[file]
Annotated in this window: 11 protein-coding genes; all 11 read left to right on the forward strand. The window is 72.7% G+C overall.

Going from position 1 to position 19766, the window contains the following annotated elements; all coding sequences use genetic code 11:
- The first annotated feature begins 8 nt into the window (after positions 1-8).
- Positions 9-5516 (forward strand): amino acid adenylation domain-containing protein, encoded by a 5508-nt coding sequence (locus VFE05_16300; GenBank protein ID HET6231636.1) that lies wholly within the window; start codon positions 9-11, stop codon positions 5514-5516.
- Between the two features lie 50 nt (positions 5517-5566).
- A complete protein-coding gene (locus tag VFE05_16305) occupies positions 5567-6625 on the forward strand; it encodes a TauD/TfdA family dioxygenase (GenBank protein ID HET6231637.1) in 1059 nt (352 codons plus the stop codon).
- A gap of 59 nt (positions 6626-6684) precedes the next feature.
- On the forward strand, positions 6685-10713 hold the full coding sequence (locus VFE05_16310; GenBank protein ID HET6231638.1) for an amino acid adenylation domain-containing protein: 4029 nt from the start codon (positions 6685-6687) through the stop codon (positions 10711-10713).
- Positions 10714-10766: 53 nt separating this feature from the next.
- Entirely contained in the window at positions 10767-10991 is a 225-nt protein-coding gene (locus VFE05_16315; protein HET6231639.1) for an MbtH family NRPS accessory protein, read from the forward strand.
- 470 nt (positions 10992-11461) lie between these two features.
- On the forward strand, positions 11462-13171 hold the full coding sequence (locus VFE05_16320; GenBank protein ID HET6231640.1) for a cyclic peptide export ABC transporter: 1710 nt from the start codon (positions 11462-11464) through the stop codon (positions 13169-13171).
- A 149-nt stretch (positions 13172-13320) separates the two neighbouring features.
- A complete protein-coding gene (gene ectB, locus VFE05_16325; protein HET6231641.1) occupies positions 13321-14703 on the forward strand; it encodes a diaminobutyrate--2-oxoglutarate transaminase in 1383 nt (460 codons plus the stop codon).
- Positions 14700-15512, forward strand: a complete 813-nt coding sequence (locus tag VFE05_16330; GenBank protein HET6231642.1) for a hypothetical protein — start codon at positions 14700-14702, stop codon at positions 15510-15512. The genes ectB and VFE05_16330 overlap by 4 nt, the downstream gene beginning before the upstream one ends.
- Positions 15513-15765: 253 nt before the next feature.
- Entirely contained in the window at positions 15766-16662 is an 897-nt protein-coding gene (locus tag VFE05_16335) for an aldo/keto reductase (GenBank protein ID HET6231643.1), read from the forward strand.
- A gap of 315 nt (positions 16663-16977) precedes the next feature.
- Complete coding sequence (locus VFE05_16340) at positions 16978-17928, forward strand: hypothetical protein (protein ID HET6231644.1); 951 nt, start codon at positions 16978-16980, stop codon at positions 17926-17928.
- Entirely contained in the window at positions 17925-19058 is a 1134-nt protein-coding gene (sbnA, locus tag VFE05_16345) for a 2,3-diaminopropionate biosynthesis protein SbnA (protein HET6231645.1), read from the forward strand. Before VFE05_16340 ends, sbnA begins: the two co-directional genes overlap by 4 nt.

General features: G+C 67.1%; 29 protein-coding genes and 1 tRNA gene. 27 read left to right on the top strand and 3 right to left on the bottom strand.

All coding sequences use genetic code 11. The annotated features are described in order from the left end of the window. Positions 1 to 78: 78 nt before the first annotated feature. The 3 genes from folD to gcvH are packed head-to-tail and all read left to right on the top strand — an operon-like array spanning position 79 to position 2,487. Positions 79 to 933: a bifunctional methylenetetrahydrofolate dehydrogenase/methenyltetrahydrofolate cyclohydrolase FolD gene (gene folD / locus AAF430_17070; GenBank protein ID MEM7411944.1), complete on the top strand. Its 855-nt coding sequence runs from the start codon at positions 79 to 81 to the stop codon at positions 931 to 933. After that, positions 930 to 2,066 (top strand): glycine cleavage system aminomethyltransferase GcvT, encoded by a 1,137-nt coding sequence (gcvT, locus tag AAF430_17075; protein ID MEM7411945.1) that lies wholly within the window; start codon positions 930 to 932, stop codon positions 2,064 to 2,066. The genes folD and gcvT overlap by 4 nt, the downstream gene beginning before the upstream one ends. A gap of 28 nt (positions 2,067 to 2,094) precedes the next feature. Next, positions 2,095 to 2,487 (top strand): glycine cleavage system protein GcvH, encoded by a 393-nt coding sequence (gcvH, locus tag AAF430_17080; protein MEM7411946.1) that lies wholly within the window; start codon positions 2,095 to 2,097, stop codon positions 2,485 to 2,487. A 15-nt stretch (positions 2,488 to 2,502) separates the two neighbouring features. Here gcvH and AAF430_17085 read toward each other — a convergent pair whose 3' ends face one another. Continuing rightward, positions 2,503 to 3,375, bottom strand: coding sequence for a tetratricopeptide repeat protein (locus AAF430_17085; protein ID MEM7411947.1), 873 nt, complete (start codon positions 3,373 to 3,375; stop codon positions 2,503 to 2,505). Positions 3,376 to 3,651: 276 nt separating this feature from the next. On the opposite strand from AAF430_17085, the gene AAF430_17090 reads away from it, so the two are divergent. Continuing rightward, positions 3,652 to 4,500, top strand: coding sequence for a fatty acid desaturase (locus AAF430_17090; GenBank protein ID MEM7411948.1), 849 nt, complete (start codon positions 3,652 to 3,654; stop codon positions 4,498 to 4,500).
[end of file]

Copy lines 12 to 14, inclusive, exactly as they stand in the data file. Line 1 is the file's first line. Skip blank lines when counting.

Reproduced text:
- On the forward strand, positions 11462-13171 hold the full coding sequence (locus VFE05_16320; GenBank protein ID HET6231640.1) for a cyclic peptide export ABC transporter: 1710 nt from the start codon (positions 11462-11464) through the stop codon (positions 13169-13171).
- A 149-nt stretch (positions 13172-13320) separates the two neighbouring features.
- A complete protein-coding gene (gene ectB, locus VFE05_16325; protein HET6231641.1) occupies positions 13321-14703 on the forward strand; it encodes a diaminobutyrate--2-oxoglutarate transaminase in 1383 nt (460 codons plus the stop codon).